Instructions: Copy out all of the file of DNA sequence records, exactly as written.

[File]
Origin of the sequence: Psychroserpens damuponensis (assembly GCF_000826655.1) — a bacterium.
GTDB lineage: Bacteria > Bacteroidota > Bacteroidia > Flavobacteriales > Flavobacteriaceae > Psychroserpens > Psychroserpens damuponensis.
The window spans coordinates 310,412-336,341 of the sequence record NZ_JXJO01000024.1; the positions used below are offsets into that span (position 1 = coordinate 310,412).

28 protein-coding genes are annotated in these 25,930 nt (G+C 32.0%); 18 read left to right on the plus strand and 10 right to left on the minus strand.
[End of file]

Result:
Origin of the sequence: Psychroserpens damuponensis (assembly GCF_000826655.1) — a bacterium.
GTDB lineage: Bacteria > Bacteroidota > Bacteroidia > Flavobacteriales > Flavobacteriaceae > Psychroserpens > Psychroserpens damuponensis.
The window spans coordinates 310,412-336,341 of the sequence record NZ_JXJO01000024.1; the positions used below are offsets into that span (position 1 = coordinate 310,412).

28 protein-coding genes are annotated in these 25,930 nt (G+C 32.0%); 18 read left to right on the plus strand and 10 right to left on the minus strand.